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Uncertainty, risk, and merit-making. Tea economy and religious practices in a Southern Yunnan Bulang Community

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Ma,  Zhen
Religious Diversity, MPI for the Study of Religious and Ethnic Diversity, Max Planck Society;

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OA_Ma_2021_Uncertainty.pdf
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Citation

Ma, Z. (2021). Uncertainty, risk, and merit-making. Tea economy and religious practices in a Southern Yunnan Bulang Community. Social Analysis, 65(3), 88-109. doi:10.3167/sa.2021.650305.


Cite as: http://hdl.handle.net/21.11116/0000-0009-81F2-3
Abstract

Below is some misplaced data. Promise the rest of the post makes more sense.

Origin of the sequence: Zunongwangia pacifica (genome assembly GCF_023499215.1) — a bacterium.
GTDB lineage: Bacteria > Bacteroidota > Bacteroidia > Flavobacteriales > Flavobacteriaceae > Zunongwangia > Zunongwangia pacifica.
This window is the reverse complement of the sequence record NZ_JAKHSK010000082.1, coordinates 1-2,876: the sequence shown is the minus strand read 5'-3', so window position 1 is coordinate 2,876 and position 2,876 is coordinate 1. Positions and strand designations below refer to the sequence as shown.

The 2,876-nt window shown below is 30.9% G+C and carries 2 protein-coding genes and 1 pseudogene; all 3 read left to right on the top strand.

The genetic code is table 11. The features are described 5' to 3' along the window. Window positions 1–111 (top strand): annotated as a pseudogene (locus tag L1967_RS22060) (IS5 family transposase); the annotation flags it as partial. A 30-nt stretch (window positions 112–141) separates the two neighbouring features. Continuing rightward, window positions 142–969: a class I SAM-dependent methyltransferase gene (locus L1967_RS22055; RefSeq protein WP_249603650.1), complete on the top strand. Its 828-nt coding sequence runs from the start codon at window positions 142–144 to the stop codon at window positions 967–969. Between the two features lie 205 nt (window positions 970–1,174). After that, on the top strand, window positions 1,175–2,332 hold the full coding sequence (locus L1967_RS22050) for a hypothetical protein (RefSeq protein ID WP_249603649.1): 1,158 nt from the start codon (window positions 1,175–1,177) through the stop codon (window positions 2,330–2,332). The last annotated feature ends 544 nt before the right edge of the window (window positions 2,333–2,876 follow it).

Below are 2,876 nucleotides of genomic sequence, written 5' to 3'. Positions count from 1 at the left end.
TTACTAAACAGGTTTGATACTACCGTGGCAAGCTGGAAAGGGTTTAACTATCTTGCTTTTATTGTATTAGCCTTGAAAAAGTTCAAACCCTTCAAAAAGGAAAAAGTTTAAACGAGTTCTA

The rising importance of the tea business among the Bulang people of Yunnan province, Southwest China, is intimately linked to Theravada Buddhist ideologies and practices. Non-reciprocal merit-mak- ing provides a sense of control, and this is particularly important in an increasingly uncertain economic environment. More and more people were ready to engage in high-risk trading, and new rituals emerged pre- cisely at a time when profit margins increased rapidly. The reinvention of local rituals helped people to control risk-taking and to morally legitimize ambiguous market behavior. The result is strong synergies between the ways uncertainty and risk are being addressed in the tea economy and in local religious practice: economic processes are changing religious practices just as much as religious practices are making a difference in economic behavior.